I think it all started on a night-dive, around 2005. I was on that famed wreck the Barge at Gubal island in the northern Red Sea. This is ostensibly a deeply disappointing collection of broken spars and iron plates, and many people who have dived it by day will think twice about doing so once the sun goes down.
The Barge doesn’t look much but conceals a wealth of treasures by night.
Trust me, however, it’s worth it. This is where I found my first nudibranch (along with all the hundreds of fish, two whopping morays, lionfish, squid and all the rest of it…)
I was amazed by this 5cm animal, purposefully making its way along a rusty piece of metal. It was stunningly coloured; striped black, yellow and white with bright orange appendages that waved in the gentle current.
I knew enough of the natural world to know that the colours were a warning to potential predators that it was not to be eaten or molested. Perhaps that’s why it was pootling along so happily?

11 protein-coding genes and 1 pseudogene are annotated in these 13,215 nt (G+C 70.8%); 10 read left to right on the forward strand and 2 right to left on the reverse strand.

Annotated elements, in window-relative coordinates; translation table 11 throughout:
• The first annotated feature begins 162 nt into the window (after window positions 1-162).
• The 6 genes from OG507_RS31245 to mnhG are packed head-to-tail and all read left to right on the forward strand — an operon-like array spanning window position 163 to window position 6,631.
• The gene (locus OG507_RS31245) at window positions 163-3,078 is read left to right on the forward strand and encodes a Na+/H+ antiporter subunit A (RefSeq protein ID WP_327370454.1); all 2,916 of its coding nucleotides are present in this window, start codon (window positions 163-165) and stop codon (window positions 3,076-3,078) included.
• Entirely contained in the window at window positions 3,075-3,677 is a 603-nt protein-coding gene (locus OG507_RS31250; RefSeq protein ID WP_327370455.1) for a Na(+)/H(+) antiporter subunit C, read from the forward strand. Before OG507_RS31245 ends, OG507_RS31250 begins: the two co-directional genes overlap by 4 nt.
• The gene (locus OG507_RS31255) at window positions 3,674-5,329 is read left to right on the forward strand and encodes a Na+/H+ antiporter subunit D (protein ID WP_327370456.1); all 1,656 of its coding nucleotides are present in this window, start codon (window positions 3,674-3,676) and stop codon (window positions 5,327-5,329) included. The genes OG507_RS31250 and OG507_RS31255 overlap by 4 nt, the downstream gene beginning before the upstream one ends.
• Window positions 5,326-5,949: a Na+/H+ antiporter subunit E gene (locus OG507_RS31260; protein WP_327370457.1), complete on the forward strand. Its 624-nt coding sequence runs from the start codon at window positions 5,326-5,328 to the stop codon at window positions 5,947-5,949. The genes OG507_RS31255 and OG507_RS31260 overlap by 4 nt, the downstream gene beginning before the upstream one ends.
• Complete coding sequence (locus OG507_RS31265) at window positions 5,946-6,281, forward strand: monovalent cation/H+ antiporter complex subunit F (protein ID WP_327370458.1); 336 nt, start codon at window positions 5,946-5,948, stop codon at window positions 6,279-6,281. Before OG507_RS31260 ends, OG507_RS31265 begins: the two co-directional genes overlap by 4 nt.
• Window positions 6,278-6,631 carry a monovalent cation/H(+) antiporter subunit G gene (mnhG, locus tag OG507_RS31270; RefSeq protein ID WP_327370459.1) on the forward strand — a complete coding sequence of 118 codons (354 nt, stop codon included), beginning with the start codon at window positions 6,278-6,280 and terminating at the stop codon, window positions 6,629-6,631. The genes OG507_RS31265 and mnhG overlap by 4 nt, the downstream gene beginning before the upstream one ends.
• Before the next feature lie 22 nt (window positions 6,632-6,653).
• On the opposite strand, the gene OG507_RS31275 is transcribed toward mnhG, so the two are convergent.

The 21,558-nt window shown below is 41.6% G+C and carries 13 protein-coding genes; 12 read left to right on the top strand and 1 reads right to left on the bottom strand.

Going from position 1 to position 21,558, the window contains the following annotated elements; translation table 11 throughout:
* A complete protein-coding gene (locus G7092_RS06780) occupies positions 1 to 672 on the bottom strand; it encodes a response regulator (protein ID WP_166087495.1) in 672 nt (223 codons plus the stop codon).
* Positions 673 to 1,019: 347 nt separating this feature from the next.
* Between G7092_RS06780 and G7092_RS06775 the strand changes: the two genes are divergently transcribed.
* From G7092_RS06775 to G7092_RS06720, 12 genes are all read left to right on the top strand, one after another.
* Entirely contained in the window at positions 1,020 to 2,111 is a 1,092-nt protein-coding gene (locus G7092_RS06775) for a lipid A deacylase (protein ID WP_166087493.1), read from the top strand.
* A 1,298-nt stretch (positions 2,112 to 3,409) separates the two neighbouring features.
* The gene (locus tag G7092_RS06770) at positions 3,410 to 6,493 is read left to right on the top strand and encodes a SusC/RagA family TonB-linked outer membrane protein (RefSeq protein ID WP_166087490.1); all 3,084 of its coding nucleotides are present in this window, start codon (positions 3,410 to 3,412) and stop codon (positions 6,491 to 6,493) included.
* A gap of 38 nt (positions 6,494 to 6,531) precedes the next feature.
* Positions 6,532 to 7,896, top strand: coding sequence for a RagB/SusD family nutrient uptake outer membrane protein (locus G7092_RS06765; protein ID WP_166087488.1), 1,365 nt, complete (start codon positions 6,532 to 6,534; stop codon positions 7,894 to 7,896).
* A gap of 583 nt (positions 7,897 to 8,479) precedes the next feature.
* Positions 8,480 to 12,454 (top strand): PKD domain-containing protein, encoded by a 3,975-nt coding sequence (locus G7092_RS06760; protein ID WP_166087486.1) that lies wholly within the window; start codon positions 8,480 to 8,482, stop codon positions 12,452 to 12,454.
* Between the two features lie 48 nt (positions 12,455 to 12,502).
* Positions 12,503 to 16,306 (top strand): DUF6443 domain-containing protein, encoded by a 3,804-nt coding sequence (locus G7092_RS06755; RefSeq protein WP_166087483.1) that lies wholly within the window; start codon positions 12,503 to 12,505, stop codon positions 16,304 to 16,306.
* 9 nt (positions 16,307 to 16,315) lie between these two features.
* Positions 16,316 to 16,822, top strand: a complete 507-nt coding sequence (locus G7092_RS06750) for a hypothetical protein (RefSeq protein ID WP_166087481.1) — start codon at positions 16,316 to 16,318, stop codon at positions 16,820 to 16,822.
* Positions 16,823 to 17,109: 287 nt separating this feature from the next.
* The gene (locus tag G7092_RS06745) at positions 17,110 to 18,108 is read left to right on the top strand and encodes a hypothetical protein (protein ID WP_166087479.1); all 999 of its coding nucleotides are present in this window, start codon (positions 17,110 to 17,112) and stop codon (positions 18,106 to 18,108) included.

It turned out to be a pyjama slug, a common nudibranch from the Red Sea to Tanzania, and it sat amid photos of the most wondrous animals in my copy of the Red Sea Reef Guide. They were creatures of every colour, with polka dots, fringes of electric blue, projections that looked like flames and some, rather disgustingly, resembling piles of mobile vomit. I was amazed that such diversity existed.
First encounter with a nudibranch – the common pyjama slug.
I set about trying to get a photo of a pyjama slug, and pushed my compact camera, as well as my buddy’s patience, to its limits. My initial attempts were OK, but it wasn’t until I had a decent SLR and a proper macro lens that I could begin to try to achieve the results I was after, capturing the fine details of the animal.
I’m not saying that my shots are as good as those the pros take, but as long as I’m learning and showing measurable improvement, I’m happy.
Here’s a little of what I’ve learned about diving with and shooting nudis. Being slow-moving critters, they can spend a lot of time heading in one direction, which is often away from you, into a dense stand of coral or a crevice – not helpful.
The best nudi images are when the animal is facing you and you can get its rhinophores in focus. I’ve heard these organs called “feelers” and even “bunny ears”, and no doubt they contribute to a nudibranch’s cuteness (not in the vomit-like ones, obviously).
A Risbeccia heads in the right direction for once.
Look closely and rhinophores are feather-like or whorled. They are used for sensing chemicals in the water, and if you can capture the very fine detail of these structures, you’re onto a winner.